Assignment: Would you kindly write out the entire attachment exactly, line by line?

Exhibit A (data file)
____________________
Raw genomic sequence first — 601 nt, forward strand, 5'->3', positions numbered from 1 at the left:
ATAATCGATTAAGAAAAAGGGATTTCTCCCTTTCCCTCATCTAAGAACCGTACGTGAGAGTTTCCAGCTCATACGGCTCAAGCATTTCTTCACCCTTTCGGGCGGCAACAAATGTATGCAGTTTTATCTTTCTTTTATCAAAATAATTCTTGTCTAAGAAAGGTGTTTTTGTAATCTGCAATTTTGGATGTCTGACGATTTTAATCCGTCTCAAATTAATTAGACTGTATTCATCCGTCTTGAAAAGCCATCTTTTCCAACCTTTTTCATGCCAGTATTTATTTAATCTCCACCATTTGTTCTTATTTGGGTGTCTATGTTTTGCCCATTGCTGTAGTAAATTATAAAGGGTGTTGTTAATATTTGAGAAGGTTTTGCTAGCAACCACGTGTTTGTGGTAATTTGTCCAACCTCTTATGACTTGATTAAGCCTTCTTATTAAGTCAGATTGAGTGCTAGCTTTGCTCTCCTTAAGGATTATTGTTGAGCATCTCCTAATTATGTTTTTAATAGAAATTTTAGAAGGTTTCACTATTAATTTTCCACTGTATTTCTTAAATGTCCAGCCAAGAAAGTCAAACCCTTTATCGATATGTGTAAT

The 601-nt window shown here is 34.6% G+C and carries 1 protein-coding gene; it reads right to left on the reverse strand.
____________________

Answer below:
Raw genomic sequence first — 601 nt, forward strand, 5'->3', positions numbered from 1 at the left:
ATAATCGATTAAGAAAAAGGGATTTCTCCCTTTCCCTCATCTAAGAACCGTACGTGAGAGTTTCCAGCTCATACGGCTCAAGCATTTCTTCACCCTTTCGGGCGGCAACAAATGTATGCAGTTTTATCTTTCTTTTATCAAAATAATTCTTGTCTAAGAAAGGTGTTTTTGTAATCTGCAATTTTGGATGTCTGACGATTTTAATCCGTCTCAAATTAATTAGACTGTATTCATCCGTCTTGAAAAGCCATCTTTTCCAACCTTTTTCATGCCAGTATTTATTTAATCTCCACCATTTGTTCTTATTTGGGTGTCTATGTTTTGCCCATTGCTGTAGTAAATTATAAAGGGTGTTGTTAATATTTGAGAAGGTTTTGCTAGCAACCACGTGTTTGTGGTAATTTGTCCAACCTCTTATGACTTGATTAAGCCTTCTTATTAAGTCAGATTGAGTGCTAGCTTTGCTCTCCTTAAGGATTATTGTTGAGCATCTCCTAATTATGTTTTTAATAGAAATTTTAGAAGGTTTCACTATTAATTTTCCACTGTATTTCTTAAATGTCCAGCCAAGAAAGTCAAACCCTTTATCGATATGTGTAAT

The 601-nt window shown here is 34.6% G+C and carries 1 protein-coding gene; it reads right to left on the reverse strand.